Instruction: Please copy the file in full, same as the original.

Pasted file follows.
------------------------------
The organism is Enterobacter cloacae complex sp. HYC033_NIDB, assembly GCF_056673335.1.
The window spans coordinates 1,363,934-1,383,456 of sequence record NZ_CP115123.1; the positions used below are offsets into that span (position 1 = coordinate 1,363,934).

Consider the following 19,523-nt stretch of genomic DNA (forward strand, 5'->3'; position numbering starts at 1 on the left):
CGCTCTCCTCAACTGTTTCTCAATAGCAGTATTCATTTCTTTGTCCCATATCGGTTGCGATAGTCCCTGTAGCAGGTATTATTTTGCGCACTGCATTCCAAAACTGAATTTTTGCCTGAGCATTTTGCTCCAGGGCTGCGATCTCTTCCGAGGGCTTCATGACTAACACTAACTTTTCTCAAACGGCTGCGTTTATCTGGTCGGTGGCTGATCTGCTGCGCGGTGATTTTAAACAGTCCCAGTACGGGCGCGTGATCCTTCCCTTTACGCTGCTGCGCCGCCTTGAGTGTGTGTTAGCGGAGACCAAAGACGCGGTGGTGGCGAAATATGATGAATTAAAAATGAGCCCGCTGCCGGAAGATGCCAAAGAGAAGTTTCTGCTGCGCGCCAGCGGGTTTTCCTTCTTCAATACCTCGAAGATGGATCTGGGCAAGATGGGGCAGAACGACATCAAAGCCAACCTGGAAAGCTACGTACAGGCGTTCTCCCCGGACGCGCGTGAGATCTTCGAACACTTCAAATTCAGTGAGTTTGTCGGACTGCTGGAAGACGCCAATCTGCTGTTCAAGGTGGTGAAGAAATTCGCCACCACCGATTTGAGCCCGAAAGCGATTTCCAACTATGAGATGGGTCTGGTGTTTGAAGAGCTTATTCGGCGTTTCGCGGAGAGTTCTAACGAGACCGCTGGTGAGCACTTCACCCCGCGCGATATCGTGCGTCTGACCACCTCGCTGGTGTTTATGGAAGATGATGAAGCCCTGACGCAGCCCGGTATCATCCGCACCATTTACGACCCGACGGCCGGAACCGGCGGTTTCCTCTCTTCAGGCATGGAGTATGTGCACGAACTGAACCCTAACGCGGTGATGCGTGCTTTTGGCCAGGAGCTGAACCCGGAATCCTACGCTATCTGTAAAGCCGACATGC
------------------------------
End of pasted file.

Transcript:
The organism is Enterobacter cloacae complex sp. HYC033_NIDB, assembly GCF_056673335.1.
The window spans coordinates 1,363,934-1,383,456 of sequence record NZ_CP115123.1; the positions used below are offsets into that span (position 1 = coordinate 1,363,934).

Consider the following 19,523-nt stretch of genomic DNA (forward strand, 5'->3'; position numbering starts at 1 on the left):
CGCTCTCCTCAACTGTTTCTCAATAGCAGTATTCATTTCTTTGTCCCATATCGGTTGCGATAGTCCCTGTAGCAGGTATTATTTTGCGCACTGCATTCCAAAACTGAATTTTTGCCTGAGCATTTTGCTCCAGGGCTGCGATCTCTTCCGAGGGCTTCATGACTAACACTAACTTTTCTCAAACGGCTGCGTTTATCTGGTCGGTGGCTGATCTGCTGCGCGGTGATTTTAAACAGTCCCAGTACGGGCGCGTGATCCTTCCCTTTACGCTGCTGCGCCGCCTTGAGTGTGTGTTAGCGGAGACCAAAGACGCGGTGGTGGCGAAATATGATGAATTAAAAATGAGCCCGCTGCCGGAAGATGCCAAAGAGAAGTTTCTGCTGCGCGCCAGCGGGTTTTCCTTCTTCAATACCTCGAAGATGGATCTGGGCAAGATGGGGCAGAACGACATCAAAGCCAACCTGGAAAGCTACGTACAGGCGTTCTCCCCGGACGCGCGTGAGATCTTCGAACACTTCAAATTCAGTGAGTTTGTCGGACTGCTGGAAGACGCCAATCTGCTGTTCAAGGTGGTGAAGAAATTCGCCACCACCGATTTGAGCCCGAAAGCGATTTCCAACTATGAGATGGGTCTGGTGTTTGAAGAGCTTATTCGGCGTTTCGCGGAGAGTTCTAACGAGACCGCTGGTGAGCACTTCACCCCGCGCGATATCGTGCGTCTGACCACCTCGCTGGTGTTTATGGAAGATGATGAAGCCCTGACGCAGCCCGGTATCATCCGCACCATTTACGACCCGACGGCCGGAACCGGCGGTTTCCTCTCTTCAGGCATGGAGTATGTGCACGAACTGAACCCTAACGCGGTGATGCGTGCTTTTGGCCAGGAGCTGAACCCGGAATCCTACGCTATCTGTAAAGCCGACATGC